Arming teachers/staff is another foolish idea. A semi-automatic 9mm or 45 pistol is a short range weapon, 30 ft accuracy limit at best. Only in the movies do you see a guy shoot a bad guy off the roof 300 ft away. Plus, where's the shooter? Where's your weapon? How much time elapses while you get your gun, get your ammo, get your Kevlar vest, move your class of kids to a safe spot, get another teacher or staff person to supervise them, then go hunt down the intruder, get within shooting distance and eliminate him, all before he has a chance to shoot you and 20 others. We are going to ask a teacher to do this? Absurd.

What do I like? Cameras. Lots of them. So someone in the office can see every entrance and every hallway. A monitor and a phone, and school intercom access in some "safe room". Should an intruder enter the building, one or two people immediately lock themselves into the safe room. SRO calls the Police. The safe room people constantly update everyone over the intercom on where the intruder is in the building, and what he is doing, possibly helping those teachers furthest from the intruder to get their kids out of the building. When the police arrive and enter, they can hear the intercom as well and can quickly know exactly where in the building to go.

Not perfect by any means, but better than giving a teacher a gun.
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Old Dec 18, 2012, 09:51 PM   #33
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That is a ton of data good find for sure.
+1
Should be required reading for anyone w an opinion on the topic.

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Old Dec 19, 2012, 12:34 AM   #34
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Originally Posted by Cool Hand Luke View Post
I'll beat that dead horse until only dust remains, but I still believe the correct action to take is training all adults who work in schools in any capacity. Teach them how to correctly engage a threat. And anyone who wishes to work at a school in any capacity must be required to sign a "Protect At All Costs," a "Fight Don't Flee" statement where they essentially are promising that rather than hiding under their damned desk waiting for authorities to show up, they instead seek out danger. And if they fail to protect children before themselves they are fired immediately and potentially subject to penalties. If you want to work with children, you have to be 100% committed to protecting them. Otherwise you have no business being there.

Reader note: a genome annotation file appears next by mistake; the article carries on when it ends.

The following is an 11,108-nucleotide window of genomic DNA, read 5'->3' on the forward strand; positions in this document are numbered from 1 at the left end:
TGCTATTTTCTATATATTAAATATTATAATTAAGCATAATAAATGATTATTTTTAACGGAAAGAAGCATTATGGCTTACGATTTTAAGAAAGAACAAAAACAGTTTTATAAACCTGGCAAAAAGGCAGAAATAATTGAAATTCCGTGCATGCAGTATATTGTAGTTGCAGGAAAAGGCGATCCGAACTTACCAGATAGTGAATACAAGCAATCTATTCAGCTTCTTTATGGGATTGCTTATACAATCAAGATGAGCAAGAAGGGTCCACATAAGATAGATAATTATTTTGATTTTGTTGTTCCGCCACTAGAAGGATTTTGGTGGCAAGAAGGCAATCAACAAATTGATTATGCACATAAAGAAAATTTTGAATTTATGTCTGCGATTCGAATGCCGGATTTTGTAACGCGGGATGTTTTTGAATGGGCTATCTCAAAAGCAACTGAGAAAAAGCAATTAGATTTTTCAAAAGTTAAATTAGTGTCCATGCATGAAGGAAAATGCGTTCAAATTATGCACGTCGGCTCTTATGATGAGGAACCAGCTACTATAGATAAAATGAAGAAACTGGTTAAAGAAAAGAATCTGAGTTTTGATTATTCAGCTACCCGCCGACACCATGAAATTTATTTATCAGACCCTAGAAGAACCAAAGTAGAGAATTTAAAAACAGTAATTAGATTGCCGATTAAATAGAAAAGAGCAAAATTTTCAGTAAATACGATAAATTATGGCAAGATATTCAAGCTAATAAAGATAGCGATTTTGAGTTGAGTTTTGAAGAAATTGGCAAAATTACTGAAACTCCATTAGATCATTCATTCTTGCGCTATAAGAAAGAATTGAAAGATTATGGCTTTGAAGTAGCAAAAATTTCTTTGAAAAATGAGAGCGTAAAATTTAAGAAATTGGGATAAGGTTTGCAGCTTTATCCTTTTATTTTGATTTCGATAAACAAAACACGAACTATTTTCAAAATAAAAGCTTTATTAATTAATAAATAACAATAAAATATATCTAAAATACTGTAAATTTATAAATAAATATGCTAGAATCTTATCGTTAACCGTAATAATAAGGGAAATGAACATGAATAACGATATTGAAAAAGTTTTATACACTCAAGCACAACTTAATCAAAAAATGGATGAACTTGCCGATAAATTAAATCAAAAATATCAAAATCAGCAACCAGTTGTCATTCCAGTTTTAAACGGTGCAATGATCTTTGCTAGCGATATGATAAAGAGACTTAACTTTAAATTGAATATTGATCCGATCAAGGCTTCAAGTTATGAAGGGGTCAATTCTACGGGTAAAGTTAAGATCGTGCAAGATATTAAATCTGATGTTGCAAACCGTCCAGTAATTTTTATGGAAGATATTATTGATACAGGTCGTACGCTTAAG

You want it to be mandatory for the teachers to "seek out danger"? You want to force them to confront someone who is shooting up the school, but you don't want to allow them to be armed so they can actually defend themselves?
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Old Dec 19, 2012, 12:51 AM   #35
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For those of you who think the idea of arming the schools is so abhorrent. I stole this from an email I received from the Libertarian Party.

"Responsible gun owners can and do prevent mass shootings from occurring and escalating.

- A 1997 high school shooting in Pearl, Miss., was halted by the school's vice principal after he retrieved the Colt .45 he kept in his truck.

- A 1998 middle school shooting ended when a man living next door heard gunfire and apprehended the shooter with his shotgun.

- A 2002 terrorist attack at an Israeli school was quickly stopped by an armed teacher and a school guard.

- A 2002 law school shooting in Grundy, Va., came to an abrupt conclusion when students carrying firearms confronted the shooter.

- A 2007 mall shooting in Ogden, Utah, ended when an armed off-duty police officer intervened.

- A 2009 workplace shooting in Houston, Texas, was halted by two coworkers who carried concealed handguns.

- A 2012 church shooting in Aurora, Colo., was stopped by a member of the congregation carrying a gun.

- At the recent mall shooting in Portland, Ore., the gunman took his own life minutes after being confronted by a shopper carrying a concealed weapon."
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Old Dec 19, 2012, 02:23 AM   #36
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Bloomberg calls for president to make guns top priority

http://www.newsday.com/news/nation/s...ment-1.4339196